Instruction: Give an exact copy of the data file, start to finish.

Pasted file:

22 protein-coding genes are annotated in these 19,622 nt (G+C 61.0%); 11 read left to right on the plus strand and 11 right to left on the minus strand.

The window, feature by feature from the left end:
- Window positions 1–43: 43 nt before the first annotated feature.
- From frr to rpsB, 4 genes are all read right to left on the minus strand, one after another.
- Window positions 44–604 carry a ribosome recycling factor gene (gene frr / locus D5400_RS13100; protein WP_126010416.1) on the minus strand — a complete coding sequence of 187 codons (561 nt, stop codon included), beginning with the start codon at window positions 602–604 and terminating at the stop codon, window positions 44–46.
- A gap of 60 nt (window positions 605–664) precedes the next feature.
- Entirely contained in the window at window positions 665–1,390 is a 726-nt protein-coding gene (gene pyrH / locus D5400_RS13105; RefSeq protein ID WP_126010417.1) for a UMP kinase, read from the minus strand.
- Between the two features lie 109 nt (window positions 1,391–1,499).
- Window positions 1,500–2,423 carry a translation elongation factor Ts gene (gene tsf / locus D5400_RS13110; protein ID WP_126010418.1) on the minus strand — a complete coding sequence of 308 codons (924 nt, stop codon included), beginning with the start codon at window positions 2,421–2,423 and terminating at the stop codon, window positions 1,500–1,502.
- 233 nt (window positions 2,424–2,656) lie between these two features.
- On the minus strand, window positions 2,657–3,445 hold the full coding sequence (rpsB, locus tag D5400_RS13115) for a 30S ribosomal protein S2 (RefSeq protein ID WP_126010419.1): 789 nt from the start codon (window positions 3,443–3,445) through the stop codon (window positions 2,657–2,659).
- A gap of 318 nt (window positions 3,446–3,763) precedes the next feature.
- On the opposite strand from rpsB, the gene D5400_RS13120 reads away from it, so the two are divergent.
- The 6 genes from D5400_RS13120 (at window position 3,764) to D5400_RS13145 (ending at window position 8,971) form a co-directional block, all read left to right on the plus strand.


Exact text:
22 protein-coding genes are annotated in these 19,622 nt (G+C 61.0%); 11 read left to right on the plus strand and 11 right to left on the minus strand.

The window, feature by feature from the left end:
- Window positions 1–43: 43 nt before the first annotated feature.
- From frr to rpsB, 4 genes are all read right to left on the minus strand, one after another.
- Window positions 44–604 carry a ribosome recycling factor gene (gene frr / locus D5400_RS13100; protein WP_126010416.1) on the minus strand — a complete coding sequence of 187 codons (561 nt, stop codon included), beginning with the start codon at window positions 602–604 and terminating at the stop codon, window positions 44–46.
- A gap of 60 nt (window positions 605–664) precedes the next feature.
- Entirely contained in the window at window positions 665–1,390 is a 726-nt protein-coding gene (gene pyrH / locus D5400_RS13105; RefSeq protein ID WP_126010417.1) for a UMP kinase, read from the minus strand.
- Between the two features lie 109 nt (window positions 1,391–1,499).
- Window positions 1,500–2,423 carry a translation elongation factor Ts gene (gene tsf / locus D5400_RS13110; protein ID WP_126010418.1) on the minus strand — a complete coding sequence of 308 codons (924 nt, stop codon included), beginning with the start codon at window positions 2,421–2,423 and terminating at the stop codon, window positions 1,500–1,502.
- 233 nt (window positions 2,424–2,656) lie between these two features.
- On the minus strand, window positions 2,657–3,445 hold the full coding sequence (rpsB, locus tag D5400_RS13115) for a 30S ribosomal protein S2 (RefSeq protein ID WP_126010419.1): 789 nt from the start codon (window positions 3,443–3,445) through the stop codon (window positions 2,657–2,659).
- A gap of 318 nt (window positions 3,446–3,763) precedes the next feature.
- On the opposite strand from rpsB, the gene D5400_RS13120 reads away from it, so the two are divergent.
- The 6 genes from D5400_RS13120 (at window position 3,764) to D5400_RS13145 (ending at window position 8,971) form a co-directional block, all read left to right on the plus strand.